Of late, cinema appears to have become biopic. There has been a string of films about the life and times of great men and women, sometimes not so great - depending on your perception.
We just saw The Wolf of Wall Street, based on the story of an American stockbroker, Jordon Ross Belfort. Fascinatingly narrated, the movie told us how Belfort (played by Leonardo DiCaprio) rose and fell - right into prison, where he stayed for 22 months, charged with financial fraud.
In May, Cannes will open with Grace of Monaco, on the painful transition of Hollywood star Grace Kelly -- played by Nicole Kidman -- from being a darling of the masses to a sedate homemaker in the palace of Monaco as the wife of Prince Rainier III.
A still from Grace of Monaco.
Two more biopics are ready to hit theatres. One is on the celebrated French fashion designer, Yves Saint Laurent - who was well known for his stylish clothes as he was for his range of incredible perfumes. At the centre of this film, Yves Saint Laurent, is the relationship that the gay designer shared with his business partner, Pierre Berge. He once said, "You have the talent, and I will take care of the rest". The chord was struck and a wonderful relationship began.
While Saint Laurent was regarded as one of the greatest names in fashion history, Berge was the numbers man - quite akin to Ismail Merchant and James Ivory. Merchant was the business genius (who could, I am told, get men to work for free with a sumptuous meal he prepared) and Ivory was the creative guy, and together they made some marvellous cinema.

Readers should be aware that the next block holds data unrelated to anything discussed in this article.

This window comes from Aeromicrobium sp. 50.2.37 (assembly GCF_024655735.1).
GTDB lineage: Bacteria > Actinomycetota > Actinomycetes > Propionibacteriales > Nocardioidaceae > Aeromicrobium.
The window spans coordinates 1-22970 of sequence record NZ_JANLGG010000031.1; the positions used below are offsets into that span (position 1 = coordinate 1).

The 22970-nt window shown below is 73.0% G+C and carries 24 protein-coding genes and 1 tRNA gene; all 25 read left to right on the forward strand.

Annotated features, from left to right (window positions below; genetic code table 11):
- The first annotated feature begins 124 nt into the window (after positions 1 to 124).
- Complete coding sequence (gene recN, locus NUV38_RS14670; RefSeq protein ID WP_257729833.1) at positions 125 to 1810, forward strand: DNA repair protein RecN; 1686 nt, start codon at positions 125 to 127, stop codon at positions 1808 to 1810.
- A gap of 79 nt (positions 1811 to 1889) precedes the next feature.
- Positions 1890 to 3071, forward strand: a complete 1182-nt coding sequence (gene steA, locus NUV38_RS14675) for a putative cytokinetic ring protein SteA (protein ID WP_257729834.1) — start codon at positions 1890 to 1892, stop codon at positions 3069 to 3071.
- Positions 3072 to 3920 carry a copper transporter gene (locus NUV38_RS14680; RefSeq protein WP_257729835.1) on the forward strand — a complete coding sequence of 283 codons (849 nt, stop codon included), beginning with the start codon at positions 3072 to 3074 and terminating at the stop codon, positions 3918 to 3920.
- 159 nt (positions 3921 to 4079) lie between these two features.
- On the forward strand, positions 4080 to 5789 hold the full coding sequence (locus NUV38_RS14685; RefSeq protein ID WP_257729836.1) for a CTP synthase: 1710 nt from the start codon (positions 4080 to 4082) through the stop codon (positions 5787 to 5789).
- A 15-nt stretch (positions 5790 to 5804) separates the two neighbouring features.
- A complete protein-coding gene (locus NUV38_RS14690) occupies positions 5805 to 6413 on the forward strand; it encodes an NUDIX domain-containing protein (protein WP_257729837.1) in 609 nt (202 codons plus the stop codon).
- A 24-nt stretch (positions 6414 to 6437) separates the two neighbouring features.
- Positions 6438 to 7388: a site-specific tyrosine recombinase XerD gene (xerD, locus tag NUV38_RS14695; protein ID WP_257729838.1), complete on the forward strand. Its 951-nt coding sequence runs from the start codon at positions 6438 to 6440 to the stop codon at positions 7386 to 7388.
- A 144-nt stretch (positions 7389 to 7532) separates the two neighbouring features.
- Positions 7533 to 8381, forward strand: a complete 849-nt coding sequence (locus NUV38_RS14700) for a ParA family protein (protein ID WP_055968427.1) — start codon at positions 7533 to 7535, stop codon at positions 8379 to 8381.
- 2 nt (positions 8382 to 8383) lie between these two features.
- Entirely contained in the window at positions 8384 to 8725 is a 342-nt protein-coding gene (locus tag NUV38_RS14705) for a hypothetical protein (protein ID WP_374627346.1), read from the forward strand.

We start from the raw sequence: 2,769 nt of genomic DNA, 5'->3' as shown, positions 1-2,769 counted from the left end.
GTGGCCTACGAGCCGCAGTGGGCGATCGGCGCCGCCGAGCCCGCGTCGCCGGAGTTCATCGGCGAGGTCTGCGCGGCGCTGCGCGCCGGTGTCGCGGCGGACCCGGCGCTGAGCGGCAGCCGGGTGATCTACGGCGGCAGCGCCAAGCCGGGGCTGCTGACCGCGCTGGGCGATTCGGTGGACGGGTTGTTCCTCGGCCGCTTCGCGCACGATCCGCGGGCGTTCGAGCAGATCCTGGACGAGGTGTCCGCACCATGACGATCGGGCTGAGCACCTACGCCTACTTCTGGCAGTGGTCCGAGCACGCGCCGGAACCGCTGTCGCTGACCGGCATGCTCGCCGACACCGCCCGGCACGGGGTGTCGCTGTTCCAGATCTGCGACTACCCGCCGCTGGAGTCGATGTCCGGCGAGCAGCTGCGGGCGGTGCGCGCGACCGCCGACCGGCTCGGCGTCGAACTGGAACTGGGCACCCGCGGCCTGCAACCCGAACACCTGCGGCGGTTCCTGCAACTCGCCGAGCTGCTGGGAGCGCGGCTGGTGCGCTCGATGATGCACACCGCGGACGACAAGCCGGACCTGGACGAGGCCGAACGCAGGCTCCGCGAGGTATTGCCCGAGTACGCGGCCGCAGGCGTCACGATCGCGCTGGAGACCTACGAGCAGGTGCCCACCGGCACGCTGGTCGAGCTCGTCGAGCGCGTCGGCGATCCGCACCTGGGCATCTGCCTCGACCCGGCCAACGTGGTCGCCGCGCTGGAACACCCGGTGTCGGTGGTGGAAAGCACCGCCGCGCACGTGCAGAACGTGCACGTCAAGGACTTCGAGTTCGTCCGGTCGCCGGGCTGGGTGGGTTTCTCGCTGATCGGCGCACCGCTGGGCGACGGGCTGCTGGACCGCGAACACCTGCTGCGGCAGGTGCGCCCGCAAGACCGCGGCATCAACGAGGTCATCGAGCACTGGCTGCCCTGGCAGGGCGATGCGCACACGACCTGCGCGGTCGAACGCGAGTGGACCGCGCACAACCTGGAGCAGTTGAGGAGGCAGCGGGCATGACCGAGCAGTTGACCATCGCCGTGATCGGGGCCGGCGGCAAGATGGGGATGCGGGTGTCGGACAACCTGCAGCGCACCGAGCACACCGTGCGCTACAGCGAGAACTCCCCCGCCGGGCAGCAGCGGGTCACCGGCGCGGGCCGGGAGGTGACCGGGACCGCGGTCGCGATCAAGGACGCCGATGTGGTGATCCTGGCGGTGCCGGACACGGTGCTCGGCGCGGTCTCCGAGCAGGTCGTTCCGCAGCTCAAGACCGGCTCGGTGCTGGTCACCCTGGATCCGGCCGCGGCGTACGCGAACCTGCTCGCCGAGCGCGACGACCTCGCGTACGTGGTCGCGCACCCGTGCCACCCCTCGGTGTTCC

Laurent is credited with pulling couture out of the ashes in the 1960s, and also with giving a respectable stamp to pret-a-porter. He gave women their first tuxedo suit and was known for using non-white models. Laurent began his career by becoming the assistant to Christian Dior, another great Parisian fashionista, later taking over the empire after Dior died. It was later that Berge and Laurent created their own brand and firm, Yves Saint Laurent.
Directed by Jalil Lespert, the movie begins with Laurent's death in 2008 and travels on a flashback mode with the young man leaving the land of his birth, Algeria, to arrive in Paris, the Mecca of Style.
Berge is still alive, and he cooperated with Lespert, parting with Laurent's original sketches and even his glasses. The film has a glamorous look with Paris' ancient bridges over the Seine bathed in moonlight -- and whole city looking so ethereal.
Also coming is Ralph Fiennes' biopic on Charles Dickens, titled The Invisible Woman. Fiennes himself acts as Dickens. Like any writer, Dickens was a lonely man - whose engagement with actors was about his only social interaction. Described by one critic as the rock of the Victorian era, he was more popular than the Queen of England, and his books were the pinnacle of that age.
Nelly was Dickens' muse. Her gushing admiration for him first attracted Dickens to her, and he began a secret love affair with her, fully aware of what that relationship with an underage girl could lead to.
Based on Claire Tomalin's 1990 biography of the same name, The Invisible Woman has Felicity Jones essaying Nelly.